Running for Veterans
Training Programmes for Veteran Runners
Age need not limit your performance levels
The aging process affects us all and runners are no exception
Whilst it is true that age will eventually catch up with even the fastest of us, there is no reason why performance should fall off dramatically once you reach a certain age. Some veteran runners actually set PB's in their 40's and 50's, while others experience no immediate decline in speed and endurance.
For proof, you need only look at the veteran's world record lists to see that age need not be a bar to world class performances. Eaman Coghlan the Irish 5,000 metre world champion was the first veteran runner over 40 years old to break the 4 minute mile. If he can be that fast at over forty there is hope for all of us!
All runners must accept a certain deteriorate with age, including a decline in maximal heart rate and a consequent reduction in aerobic capacity. And our muscles and joints become stiffer. However muscle fibre density and capillary volume hardly change. The reason some runners fare better as veterans than others may be connected with their genes, but it is more likely to be the result of training.
Quality is important - not quantity
As they grow older, most runners try to maintain training volume at the expense of training intensity. This is a mistake. Research has shown that by slightly increasing, or at least maintaining, "quality" training the veteran runner can limit the age-induced loss in aerobic capacity to 4 or 5 percent per decade rather than the "normal" 10 percent.
Quality training refers to running which is carried out at faster than lactate-threshold speed. This term refers to the point at which the body is no longer able to cope with the dispersal of the lactic acid that accumulates in the working muscles during exercise and is about 15 seconds per mile slower than one's current 10km race pace.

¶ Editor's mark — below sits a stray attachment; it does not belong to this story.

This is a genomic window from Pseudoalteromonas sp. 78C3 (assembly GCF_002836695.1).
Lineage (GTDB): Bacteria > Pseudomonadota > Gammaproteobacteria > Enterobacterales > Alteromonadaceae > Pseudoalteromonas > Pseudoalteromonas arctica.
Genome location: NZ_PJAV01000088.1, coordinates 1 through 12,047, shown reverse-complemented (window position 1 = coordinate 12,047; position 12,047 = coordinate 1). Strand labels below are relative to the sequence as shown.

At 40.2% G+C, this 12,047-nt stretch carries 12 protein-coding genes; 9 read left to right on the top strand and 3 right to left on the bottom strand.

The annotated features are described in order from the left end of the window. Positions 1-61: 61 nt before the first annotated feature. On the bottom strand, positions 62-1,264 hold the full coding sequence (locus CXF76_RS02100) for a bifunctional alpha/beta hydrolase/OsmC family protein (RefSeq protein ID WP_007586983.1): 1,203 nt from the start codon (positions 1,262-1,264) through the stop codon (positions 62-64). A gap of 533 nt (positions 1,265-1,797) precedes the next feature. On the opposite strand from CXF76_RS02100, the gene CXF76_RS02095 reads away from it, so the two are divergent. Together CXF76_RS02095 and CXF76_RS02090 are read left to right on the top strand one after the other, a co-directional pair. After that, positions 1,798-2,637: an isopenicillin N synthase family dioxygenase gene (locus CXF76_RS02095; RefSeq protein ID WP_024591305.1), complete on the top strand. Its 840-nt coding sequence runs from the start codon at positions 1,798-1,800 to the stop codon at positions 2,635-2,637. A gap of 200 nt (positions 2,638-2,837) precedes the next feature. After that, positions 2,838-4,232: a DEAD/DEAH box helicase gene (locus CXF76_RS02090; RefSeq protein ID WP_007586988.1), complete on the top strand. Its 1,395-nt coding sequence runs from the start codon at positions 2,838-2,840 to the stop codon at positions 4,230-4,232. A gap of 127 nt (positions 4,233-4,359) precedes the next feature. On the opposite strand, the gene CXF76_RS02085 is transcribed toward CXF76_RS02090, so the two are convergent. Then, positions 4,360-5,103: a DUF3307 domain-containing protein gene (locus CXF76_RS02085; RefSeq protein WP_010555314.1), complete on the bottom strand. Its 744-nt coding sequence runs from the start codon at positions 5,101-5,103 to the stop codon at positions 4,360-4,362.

This philosophy is not new. Many years ago, runners were not training every day - many only trained four days a week. Peter Coe and Roger Bannister have both said "it is not how much training you do, but the quality of the training". That's why, as a veteran, you can cut down on the quantity but still keep the quality training, and your times may not slow down for some time.
Many runners start as veterans
A lot of runners do not start running until they are veterans, so their running just keeps improving until their early 60's. Paul from Run in the Sun ran against a veteran who was in his late 50's, and unfortunately he was quick. At the time he was running at 6:15 minutes pace but was hoping to get back to 6:00 minutes pace, and Paul has no doubt he did!
He, like many older runners, kept away from the shorter runs - anything less than 5k. This is because if you want to be quick over anything shorter than 5k, you need speed work over 400 metres and longer. These are obviously quick runs of about 74 seconds, and if you do 300 metres intervals, they are going to be about 54 seconds.
Reduce the risk of injury
The point is this - when you do this method, your muscles are pushed very hard, very quickly. If you do not warm up beforehand, muscles will be pulled. You could take the first 3 or 4 slower, but then there are always some members in the club who won't take this on board, and the remainder will be taken along quicker than they would like.
To reduce the risk of injury it is essential to incorporate regular stretching sessions into your warm-up and cool-down. A good book on stretching is by Bob Anderson, although Yoga can be just as effective. You may wish to incorporate cycling one day instead of running. The advantage of this is that your body will recover quicker from a non-running activity, thus decreasing the risk of overtraining and all the problems that causes.
The right method to maintain fitness
Remember - Train don't Strain.
"Run hard, be strong, think big!"
The purpose of any training, especially for an older veteran is to slow down the aging process. The right method can maintain an excellent level of fitness and athletic capability until you have had enough. In fact there are some people still enjoying the sport at 70 and 80 years old.
There are more opportunities now than ever before for the older runner, such as the world masters championships 2007 - indoor and outdoor, the European masters championships, British veterans championships, Scottish veterans championships, etc.
To conclude, as you get older - the specific age only you know - you should reduce the number of days you train and introduce other activities to cross train. You could try swimming, cycling or a day at the gym. This will give your body the time to recover.
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